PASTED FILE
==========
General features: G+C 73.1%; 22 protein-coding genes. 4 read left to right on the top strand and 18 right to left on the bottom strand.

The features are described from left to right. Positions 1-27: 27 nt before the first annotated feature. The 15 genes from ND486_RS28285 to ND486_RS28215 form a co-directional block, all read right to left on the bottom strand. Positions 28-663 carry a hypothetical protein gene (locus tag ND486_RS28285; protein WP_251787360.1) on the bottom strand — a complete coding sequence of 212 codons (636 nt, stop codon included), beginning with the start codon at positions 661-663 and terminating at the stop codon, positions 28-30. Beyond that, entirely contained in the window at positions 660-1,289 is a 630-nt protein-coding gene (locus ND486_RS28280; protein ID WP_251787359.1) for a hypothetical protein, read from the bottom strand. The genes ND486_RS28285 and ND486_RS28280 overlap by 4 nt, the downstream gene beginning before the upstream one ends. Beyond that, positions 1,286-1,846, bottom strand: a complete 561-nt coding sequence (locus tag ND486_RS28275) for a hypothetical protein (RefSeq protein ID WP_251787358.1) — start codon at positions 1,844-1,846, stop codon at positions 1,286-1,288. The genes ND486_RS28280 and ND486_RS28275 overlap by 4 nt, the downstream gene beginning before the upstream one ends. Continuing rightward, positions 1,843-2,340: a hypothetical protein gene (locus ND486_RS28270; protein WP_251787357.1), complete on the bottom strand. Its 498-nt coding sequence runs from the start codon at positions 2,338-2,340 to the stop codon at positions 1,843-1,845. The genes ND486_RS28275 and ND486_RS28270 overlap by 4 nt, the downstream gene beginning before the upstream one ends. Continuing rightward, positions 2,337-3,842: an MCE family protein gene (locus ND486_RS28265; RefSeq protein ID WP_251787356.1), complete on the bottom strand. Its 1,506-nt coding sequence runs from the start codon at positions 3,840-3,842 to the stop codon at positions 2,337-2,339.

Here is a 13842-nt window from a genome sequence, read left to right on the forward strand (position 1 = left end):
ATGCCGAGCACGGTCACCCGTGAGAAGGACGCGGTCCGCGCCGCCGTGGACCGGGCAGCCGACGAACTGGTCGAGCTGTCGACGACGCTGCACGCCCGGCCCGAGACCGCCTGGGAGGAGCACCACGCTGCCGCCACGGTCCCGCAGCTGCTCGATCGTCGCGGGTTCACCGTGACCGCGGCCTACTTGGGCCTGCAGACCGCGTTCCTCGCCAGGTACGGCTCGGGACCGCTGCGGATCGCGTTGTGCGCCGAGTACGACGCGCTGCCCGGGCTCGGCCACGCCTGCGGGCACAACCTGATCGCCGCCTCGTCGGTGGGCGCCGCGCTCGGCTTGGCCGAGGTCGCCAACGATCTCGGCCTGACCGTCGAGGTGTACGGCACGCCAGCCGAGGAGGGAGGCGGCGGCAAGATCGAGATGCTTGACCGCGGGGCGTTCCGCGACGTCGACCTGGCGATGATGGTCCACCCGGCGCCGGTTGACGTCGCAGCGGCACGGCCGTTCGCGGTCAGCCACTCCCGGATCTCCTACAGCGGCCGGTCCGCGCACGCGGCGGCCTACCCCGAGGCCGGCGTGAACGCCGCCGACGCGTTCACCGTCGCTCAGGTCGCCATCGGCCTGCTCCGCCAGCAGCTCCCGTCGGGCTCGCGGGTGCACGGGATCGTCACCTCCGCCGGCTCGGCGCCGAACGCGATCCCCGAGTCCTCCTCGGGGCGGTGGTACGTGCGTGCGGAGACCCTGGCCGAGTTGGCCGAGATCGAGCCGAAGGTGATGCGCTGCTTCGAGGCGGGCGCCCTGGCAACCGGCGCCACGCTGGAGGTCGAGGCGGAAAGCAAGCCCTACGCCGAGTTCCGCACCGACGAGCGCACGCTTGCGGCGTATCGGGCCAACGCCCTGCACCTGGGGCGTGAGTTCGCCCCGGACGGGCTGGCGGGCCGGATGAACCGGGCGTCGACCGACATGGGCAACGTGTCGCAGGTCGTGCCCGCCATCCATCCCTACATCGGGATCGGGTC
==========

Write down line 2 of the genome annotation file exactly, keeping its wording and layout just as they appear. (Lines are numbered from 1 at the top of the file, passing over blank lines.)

The features are described from left to right. Positions 1-27: 27 nt before the first annotated feature. The 15 genes from ND486_RS28285 to ND486_RS28215 form a co-directional block, all read right to left on the bottom strand. Positions 28-663 carry a hypothetical protein gene (locus tag ND486_RS28285; protein WP_251787360.1) on the bottom strand — a complete coding sequence of 212 codons (636 nt, stop codon included), beginning with the start codon at positions 661-663 and terminating at the stop codon, positions 28-30. Beyond that, entirely contained in the window at positions 660-1,289 is a 630-nt protein-coding gene (locus ND486_RS28280; protein ID WP_251787359.1) for a hypothetical protein, read from the bottom strand. The genes ND486_RS28285 and ND486_RS28280 overlap by 4 nt, the downstream gene beginning before the upstream one ends. Beyond that, positions 1,286-1,846, bottom strand: a complete 561-nt coding sequence (locus tag ND486_RS28275) for a hypothetical protein (RefSeq protein ID WP_251787358.1) — start codon at positions 1,844-1,846, stop codon at positions 1,286-1,288. The genes ND486_RS28280 and ND486_RS28275 overlap by 4 nt, the downstream gene beginning before the upstream one ends. Continuing rightward, positions 1,843-2,340: a hypothetical protein gene (locus ND486_RS28270; protein WP_251787357.1), complete on the bottom strand. Its 498-nt coding sequence runs from the start codon at positions 2,338-2,340 to the stop codon at positions 1,843-1,845. The genes ND486_RS28275 and ND486_RS28270 overlap by 4 nt, the downstream gene beginning before the upstream one ends. Continuing rightward, positions 2,337-3,842: an MCE family protein gene (locus ND486_RS28265; RefSeq protein ID WP_251787356.1), complete on the bottom strand. Its 1,506-nt coding sequence runs from the start codon at positions 3,840-3,842 to the stop codon at positions 2,337-2,339.